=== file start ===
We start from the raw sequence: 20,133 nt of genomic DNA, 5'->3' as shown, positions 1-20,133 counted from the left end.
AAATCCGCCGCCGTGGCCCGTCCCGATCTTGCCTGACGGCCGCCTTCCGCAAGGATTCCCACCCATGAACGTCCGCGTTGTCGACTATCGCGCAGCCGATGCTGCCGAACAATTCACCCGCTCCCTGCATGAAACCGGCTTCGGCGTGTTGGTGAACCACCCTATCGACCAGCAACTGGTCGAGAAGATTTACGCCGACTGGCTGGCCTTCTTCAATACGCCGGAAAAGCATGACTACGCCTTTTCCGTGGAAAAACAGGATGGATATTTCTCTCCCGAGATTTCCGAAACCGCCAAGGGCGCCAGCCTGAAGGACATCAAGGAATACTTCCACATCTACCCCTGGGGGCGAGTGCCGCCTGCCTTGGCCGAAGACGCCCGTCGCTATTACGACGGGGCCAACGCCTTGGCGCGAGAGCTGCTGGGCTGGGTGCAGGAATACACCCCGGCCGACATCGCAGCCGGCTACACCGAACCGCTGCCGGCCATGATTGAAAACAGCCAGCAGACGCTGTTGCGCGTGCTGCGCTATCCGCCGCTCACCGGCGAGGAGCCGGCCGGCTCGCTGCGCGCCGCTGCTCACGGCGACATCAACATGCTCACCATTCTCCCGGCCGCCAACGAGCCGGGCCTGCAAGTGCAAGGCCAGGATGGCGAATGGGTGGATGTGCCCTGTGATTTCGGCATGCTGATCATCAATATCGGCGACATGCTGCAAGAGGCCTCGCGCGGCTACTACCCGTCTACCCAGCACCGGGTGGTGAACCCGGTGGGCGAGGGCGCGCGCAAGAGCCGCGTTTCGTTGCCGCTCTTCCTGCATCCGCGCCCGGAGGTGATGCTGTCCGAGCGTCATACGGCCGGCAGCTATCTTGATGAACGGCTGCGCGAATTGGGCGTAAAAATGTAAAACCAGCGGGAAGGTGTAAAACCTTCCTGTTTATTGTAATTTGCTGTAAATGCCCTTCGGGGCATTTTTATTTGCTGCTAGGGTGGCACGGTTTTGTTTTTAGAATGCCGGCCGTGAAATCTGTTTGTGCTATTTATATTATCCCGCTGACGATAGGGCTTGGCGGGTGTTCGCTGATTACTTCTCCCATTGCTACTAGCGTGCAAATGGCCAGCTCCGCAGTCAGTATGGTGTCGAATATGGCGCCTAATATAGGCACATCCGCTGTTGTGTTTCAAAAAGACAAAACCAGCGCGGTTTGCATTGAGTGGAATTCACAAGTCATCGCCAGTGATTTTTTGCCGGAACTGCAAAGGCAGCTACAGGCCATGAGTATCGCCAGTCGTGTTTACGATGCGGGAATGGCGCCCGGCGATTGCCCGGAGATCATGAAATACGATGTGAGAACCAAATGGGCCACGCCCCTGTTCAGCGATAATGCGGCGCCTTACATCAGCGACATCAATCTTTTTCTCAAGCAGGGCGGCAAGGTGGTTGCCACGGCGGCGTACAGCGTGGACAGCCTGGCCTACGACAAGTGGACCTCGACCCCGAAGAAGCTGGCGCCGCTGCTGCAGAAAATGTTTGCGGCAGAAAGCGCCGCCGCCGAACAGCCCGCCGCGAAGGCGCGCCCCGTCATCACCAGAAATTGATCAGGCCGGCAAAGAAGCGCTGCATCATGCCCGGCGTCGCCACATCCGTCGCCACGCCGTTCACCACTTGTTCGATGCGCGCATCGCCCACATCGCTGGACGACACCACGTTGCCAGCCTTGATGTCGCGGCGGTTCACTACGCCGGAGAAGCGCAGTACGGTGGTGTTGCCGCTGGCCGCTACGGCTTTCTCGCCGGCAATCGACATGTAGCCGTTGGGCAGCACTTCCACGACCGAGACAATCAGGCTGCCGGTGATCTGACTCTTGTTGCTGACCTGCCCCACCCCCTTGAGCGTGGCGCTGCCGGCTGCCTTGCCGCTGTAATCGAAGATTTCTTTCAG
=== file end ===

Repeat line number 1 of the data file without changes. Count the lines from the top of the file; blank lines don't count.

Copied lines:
We start from the raw sequence: 20,133 nt of genomic DNA, 5'->3' as shown, positions 1-20,133 counted from the left end.